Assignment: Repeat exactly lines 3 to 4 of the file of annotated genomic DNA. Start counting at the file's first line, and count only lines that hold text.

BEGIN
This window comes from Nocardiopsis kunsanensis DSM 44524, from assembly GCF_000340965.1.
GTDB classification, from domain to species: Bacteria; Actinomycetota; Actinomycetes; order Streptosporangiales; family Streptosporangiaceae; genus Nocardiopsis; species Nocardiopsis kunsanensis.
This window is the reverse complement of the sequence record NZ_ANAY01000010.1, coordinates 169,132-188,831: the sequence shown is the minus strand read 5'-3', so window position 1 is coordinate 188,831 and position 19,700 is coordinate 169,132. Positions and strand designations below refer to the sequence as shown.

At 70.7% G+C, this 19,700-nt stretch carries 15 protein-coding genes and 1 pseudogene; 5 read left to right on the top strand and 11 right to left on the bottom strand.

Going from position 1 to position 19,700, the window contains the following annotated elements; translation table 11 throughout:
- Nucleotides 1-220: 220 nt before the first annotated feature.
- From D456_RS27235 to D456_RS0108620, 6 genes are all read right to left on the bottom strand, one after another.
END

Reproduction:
This window is the reverse complement of the sequence record NZ_ANAY01000010.1, coordinates 169,132-188,831: the sequence shown is the minus strand read 5'-3', so window position 1 is coordinate 188,831 and position 19,700 is coordinate 169,132. Positions and strand designations below refer to the sequence as shown.

At 70.7% G+C, this 19,700-nt stretch carries 15 protein-coding genes and 1 pseudogene; 5 read left to right on the top strand and 11 right to left on the bottom strand.